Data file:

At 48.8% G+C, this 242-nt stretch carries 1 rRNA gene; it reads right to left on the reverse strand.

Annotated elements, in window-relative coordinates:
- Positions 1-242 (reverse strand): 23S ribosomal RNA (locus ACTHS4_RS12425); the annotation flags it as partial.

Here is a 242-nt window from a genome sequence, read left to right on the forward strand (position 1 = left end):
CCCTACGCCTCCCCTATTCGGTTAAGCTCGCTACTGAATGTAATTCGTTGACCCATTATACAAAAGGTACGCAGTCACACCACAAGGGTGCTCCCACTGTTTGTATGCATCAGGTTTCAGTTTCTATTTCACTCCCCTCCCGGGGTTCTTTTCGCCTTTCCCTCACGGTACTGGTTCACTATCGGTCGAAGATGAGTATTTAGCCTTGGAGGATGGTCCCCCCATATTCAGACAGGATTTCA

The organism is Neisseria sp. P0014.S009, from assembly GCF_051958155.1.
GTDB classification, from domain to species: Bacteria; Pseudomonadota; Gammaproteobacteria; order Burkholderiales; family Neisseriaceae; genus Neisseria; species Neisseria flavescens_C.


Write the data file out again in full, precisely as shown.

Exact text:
At 48.8% G+C, this 242-nt stretch carries 1 rRNA gene; it reads right to left on the reverse strand.

Annotated elements, in window-relative coordinates:
- Positions 1-242 (reverse strand): 23S ribosomal RNA (locus ACTHS4_RS12425); the annotation flags it as partial.

Here is a 242-nt window from a genome sequence, read left to right on the forward strand (position 1 = left end):
CCCTACGCCTCCCCTATTCGGTTAAGCTCGCTACTGAATGTAATTCGTTGACCCATTATACAAAAGGTACGCAGTCACACCACAAGGGTGCTCCCACTGTTTGTATGCATCAGGTTTCAGTTTCTATTTCACTCCCCTCCCGGGGTTCTTTTCGCCTTTCCCTCACGGTACTGGTTCACTATCGGTCGAAGATGAGTATTTAGCCTTGGAGGATGGTCCCCCCATATTCAGACAGGATTTCA

The organism is Neisseria sp. P0014.S009, from assembly GCF_051958155.1.
GTDB classification, from domain to species: Bacteria; Pseudomonadota; Gammaproteobacteria; order Burkholderiales; family Neisseriaceae; genus Neisseria; species Neisseria flavescens_C.